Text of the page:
In May 2009, the Greens won their second-ever single-member electorate, with Adele Carles winning the Fremantle by-election for the Western Australian Legislative Assembly. The seat had been held by the Labor Party since 1924.[52] It was the first time the Greens had outpolled the Labor Party on the primary vote in any Labor-held seat.[53]

In December 2009, the Greens received over 30 percent of the primary vote in the federal Higgins by-election in Victoria, in the absence of a Labor candidate. It is the highest primary vote recorded by the Greens in a Liberal-held lower-house seat.

At the March 2010 Tasmanian state election, the Greens won 21.6 percent of the primary vote amongst the five multi-member electorates, resulting in the Greens winning five of twenty-five seats in the lower house and holding the balance of power. With Labor and the Liberals winning ten seats each, the Greens backed a Labor minority government. Tasmanian Greens Leader Nick McKim was appointed to the new Labor-Green cabinet, making him the first Green Minister in Australia.

In the lead-up to the 2010 Australian federal election, the Australian Christian Lobby and the Catholic Archbishop of Sydney criticised Greens policies as "anti-Christian". In an 8 August opinion article for Sydney's Sunday Telegraph newspaper, Cardinal Archbishop George Pell wrote that the Greens were hostile to the family, opposed to religious schools, had pressured against Catholic management of Calvary Hospital in Canberra and said the party contained Stalinists and a wing who were "watermelons" -"green on the outside, red on the inside" whose policies were "impractical and expensive, which will not help the poor".[54] In response to the article, Senator Bob Brown said Pell was "bearing false witness" and that the Greens were in fact "much closer to mainstream Christian thinking than Cardinal Pell".[55] Jesuit human rights lawyer Fr. Frank Brennan responded in an essay by saying that while some Greens might be anti-Christian, others like Lin Hatfield Dodds "have given distinguished public service in their churches for decades." On some policy issues, wrote Brennan, "the Greens have a more Christian message than the major parties", while on issues such as abortion, stem-cell research, same-sex marriage and funding for church schools, the party would never be able to "carry the day given that policy changes in these areas will occur only if they are supported by a majority from both major political parties".[56]

In the lead up to the 2010 election, Bob Brown opposed the senate pre-selection of high-profile New South Wales Green Lee Rhiannon in favour of environmentalist Cate Faehrmann, saying that the Greens needed "new blood". Rhiannon, a socialist who had also campaigned on gun control, foreign aid, political donations and urban renewal said that there were differing visions for the future of the Greens – one of increased centralisation of party decision making versus a vision she supported of empowering membership. Rhiannon was confirmed as the candidate.[2]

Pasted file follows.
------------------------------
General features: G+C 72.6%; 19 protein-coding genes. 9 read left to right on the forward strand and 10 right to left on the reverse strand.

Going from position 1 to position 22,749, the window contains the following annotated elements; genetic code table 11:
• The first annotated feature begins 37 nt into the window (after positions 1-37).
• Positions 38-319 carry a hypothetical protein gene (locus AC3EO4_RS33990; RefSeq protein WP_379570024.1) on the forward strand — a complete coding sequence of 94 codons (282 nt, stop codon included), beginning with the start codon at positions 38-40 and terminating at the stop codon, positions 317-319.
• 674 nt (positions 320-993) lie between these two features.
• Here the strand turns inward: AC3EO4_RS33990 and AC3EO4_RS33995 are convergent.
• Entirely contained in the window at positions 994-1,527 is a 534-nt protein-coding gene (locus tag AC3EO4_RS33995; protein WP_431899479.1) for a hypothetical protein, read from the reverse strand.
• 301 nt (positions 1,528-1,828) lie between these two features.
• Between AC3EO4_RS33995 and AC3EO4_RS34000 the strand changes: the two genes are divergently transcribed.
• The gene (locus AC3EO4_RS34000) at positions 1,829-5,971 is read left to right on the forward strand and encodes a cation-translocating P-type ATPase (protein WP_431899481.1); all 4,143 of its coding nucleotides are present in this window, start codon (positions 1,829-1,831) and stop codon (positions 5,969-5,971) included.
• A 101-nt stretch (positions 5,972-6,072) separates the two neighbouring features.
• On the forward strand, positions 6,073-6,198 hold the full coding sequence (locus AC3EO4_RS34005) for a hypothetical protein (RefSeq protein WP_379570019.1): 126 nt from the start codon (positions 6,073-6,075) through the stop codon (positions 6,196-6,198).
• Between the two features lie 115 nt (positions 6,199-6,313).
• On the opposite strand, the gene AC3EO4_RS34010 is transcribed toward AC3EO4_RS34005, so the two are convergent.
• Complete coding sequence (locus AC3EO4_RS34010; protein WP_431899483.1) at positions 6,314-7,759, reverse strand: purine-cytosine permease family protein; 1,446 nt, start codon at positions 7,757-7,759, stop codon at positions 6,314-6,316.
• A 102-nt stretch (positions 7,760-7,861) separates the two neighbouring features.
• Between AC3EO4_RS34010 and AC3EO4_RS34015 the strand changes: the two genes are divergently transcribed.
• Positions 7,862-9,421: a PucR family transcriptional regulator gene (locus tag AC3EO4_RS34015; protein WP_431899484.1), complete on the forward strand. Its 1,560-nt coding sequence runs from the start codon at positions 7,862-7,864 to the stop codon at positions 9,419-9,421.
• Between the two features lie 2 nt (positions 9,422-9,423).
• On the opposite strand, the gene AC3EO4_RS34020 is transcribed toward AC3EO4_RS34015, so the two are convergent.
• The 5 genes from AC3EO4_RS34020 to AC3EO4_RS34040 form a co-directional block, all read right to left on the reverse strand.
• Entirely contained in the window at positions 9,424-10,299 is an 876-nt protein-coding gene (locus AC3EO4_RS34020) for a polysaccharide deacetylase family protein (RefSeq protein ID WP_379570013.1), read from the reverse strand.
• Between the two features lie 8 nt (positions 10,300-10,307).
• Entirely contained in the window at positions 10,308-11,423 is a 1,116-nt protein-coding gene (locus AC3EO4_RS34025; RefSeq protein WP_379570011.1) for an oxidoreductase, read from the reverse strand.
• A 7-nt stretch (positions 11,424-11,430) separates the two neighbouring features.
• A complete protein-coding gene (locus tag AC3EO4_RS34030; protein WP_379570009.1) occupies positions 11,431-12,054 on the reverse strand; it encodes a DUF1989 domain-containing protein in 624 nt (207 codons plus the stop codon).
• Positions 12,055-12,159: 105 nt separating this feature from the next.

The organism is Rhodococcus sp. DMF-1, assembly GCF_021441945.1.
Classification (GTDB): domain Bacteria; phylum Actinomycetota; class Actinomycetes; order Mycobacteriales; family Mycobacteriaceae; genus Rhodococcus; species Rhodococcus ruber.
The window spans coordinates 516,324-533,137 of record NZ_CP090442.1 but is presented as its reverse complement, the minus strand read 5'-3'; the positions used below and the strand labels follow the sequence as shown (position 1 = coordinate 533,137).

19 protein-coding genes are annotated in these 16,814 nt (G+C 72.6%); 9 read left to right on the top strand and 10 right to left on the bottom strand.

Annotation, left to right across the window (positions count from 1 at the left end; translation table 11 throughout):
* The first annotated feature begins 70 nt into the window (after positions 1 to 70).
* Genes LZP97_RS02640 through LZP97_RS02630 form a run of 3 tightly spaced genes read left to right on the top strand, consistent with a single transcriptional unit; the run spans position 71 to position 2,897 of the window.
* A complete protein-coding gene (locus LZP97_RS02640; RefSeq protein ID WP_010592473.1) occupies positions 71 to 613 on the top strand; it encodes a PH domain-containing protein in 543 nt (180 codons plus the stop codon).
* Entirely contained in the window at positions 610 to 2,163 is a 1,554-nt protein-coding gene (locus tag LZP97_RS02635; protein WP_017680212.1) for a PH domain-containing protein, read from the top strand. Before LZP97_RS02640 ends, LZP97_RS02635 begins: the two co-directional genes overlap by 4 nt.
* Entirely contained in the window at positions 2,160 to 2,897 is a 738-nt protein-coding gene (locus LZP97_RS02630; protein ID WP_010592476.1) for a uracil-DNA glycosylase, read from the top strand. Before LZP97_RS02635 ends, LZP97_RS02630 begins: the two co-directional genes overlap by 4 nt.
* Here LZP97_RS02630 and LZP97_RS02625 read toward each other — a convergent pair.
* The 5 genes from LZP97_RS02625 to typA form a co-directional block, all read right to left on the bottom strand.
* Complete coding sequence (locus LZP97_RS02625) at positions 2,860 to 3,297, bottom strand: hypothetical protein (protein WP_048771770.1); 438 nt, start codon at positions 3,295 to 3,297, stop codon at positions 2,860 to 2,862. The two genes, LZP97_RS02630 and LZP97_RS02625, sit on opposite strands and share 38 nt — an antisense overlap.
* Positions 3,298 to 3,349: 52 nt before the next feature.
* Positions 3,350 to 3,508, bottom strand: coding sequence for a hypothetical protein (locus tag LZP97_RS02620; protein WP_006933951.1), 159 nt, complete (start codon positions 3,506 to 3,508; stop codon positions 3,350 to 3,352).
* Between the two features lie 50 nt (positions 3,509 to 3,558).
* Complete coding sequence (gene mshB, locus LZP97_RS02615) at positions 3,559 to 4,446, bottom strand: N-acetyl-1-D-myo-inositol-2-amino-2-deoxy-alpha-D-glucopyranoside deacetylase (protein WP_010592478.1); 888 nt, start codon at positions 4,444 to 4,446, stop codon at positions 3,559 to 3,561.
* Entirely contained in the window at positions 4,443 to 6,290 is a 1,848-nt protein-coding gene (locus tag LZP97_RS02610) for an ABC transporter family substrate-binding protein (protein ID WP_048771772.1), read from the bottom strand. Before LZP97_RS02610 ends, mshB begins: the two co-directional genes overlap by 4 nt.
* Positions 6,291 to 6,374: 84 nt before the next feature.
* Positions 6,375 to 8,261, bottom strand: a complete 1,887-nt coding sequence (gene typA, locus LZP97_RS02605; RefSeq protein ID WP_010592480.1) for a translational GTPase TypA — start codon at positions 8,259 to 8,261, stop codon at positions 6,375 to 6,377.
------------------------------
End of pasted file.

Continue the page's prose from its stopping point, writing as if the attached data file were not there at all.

2010 federal election onward

Federal Senate election results
(Greens – percent of overall vote)

At the August 2010 federal election the Greens received a four percent swing to finish with 13 percent of the vote (more than 1.6 million votes) in the Senate, a first for any Australian minor party. The Senate vote throughout the states was between 10 and 20 percent.[57] The Greens won a seat in each of the six states at the election, again a first for any Australian minor party, bringing the party to a total of nine senators from July 2011, holding the balance of power in the Senate. The new senators were Lee Rhiannon in New South Wales, Richard Di Natale in Victoria, Larissa Waters in Queensland, Rachel Siewert in Western Australia, Penny Wright in South Australia and Christine Milne in Tasmania.[58] Incumbents Scott Ludlam in Western Australia, Sarah Hanson-Young in South Australia and Bob Brown in Tasmania were not due for re-election. The Greens also won their first House of Representatives seat at a general election, the seat of Melbourne with candidate Adam Bandt, who was a crossbencher in the first hung parliament since the 1940 federal election.[59] Almost two weeks after the election, Bandt and the Greens agreed to support a Gillard Labor minority government on confidence and supply votes. Labor was returned to government with the additional support of three independent crossbenchers.[60][61][62]

The election resulted in a hung parliament. Six crossbench MPs shared the balance of power.[63][64] The Greens signed a formal agreement with the Australian Labor Party involving consultation in relation to policy and support in the House of Representatives in relation to confidence and supply and three of the independents declared their support for Labor on confidence and supply,[65][66] allowing Gillard and Labor to remain in power with a 76–74 minority government.[67]

In the 2010 Victorian state election, the Liberal party directed voters to preference the ALP ahead of the Greens. The Greens' primary vote increased slightly overall from 10.04% to 10.6% of the overall vote, but the party did not win any lower-house seats. Federal Greens leader Bob Brown said of the result that it was positive but that: "The Liberals' preferencing to Labor means that instead of there being three Greens in the new parliament there won't be".[68]